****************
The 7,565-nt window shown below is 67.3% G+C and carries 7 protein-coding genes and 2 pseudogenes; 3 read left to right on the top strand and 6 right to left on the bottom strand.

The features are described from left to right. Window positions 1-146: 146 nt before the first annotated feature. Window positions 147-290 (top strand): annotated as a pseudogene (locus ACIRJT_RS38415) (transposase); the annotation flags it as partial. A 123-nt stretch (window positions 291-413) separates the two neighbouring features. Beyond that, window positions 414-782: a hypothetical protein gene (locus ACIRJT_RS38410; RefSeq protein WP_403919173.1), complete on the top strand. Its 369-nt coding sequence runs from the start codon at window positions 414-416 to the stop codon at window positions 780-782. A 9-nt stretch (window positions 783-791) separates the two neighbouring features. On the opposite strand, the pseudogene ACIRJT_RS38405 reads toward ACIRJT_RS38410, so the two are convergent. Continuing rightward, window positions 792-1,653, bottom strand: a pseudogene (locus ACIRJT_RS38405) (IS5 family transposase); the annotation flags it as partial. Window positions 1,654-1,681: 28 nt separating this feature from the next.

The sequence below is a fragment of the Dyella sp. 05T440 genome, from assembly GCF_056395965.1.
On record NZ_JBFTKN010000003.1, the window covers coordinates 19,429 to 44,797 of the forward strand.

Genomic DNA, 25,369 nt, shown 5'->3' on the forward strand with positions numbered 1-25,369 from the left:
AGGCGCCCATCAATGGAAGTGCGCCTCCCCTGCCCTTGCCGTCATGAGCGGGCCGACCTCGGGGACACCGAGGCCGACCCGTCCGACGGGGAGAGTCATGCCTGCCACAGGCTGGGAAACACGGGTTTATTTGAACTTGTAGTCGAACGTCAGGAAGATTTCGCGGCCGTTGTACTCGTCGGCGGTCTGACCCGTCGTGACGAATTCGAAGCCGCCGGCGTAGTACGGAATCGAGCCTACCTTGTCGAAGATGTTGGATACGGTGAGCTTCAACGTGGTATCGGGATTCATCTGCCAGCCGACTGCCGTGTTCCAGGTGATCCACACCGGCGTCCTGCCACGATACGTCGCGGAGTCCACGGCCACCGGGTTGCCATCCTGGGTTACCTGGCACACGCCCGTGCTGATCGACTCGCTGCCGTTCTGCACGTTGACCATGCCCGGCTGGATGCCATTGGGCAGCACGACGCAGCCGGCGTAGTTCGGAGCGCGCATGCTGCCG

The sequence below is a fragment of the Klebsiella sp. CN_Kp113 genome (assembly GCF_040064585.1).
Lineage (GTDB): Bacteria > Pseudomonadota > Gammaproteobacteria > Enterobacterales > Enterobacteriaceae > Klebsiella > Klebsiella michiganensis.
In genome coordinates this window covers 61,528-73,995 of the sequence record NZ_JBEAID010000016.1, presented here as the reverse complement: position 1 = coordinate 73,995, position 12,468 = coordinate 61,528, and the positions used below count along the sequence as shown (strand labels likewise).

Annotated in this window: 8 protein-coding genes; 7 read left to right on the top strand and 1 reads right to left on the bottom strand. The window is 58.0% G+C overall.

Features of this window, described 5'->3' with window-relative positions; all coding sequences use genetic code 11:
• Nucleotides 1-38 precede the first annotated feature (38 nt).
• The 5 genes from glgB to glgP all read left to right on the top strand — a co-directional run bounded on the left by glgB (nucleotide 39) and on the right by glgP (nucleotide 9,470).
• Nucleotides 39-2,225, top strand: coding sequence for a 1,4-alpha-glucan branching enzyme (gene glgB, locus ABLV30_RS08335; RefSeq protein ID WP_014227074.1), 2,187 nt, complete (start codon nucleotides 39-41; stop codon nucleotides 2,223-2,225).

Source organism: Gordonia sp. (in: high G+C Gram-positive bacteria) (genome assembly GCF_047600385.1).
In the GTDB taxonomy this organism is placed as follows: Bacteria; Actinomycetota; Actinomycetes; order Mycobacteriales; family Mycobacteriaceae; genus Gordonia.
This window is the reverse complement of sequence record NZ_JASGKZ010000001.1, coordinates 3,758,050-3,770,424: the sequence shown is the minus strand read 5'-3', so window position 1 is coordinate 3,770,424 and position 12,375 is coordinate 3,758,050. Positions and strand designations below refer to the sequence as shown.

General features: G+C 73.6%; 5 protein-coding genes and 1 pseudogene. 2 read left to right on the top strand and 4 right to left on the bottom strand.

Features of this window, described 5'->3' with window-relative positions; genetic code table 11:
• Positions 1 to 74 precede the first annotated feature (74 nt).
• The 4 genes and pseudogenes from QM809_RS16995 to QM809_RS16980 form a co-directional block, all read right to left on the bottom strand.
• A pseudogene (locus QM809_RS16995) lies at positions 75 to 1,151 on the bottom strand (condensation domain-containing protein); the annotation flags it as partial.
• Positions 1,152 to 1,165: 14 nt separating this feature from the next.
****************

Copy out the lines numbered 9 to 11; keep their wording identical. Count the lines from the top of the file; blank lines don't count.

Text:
In genome coordinates this window covers 61,528-73,995 of the sequence record NZ_JBEAID010000016.1, presented here as the reverse complement: position 1 = coordinate 73,995, position 12,468 = coordinate 61,528, and the positions used below count along the sequence as shown (strand labels likewise).

Annotated in this window: 8 protein-coding genes; 7 read left to right on the top strand and 1 reads right to left on the bottom strand. The window is 58.0% G+C overall.

Features of this window, described 5'->3' with window-relative positions; all coding sequences use genetic code 11: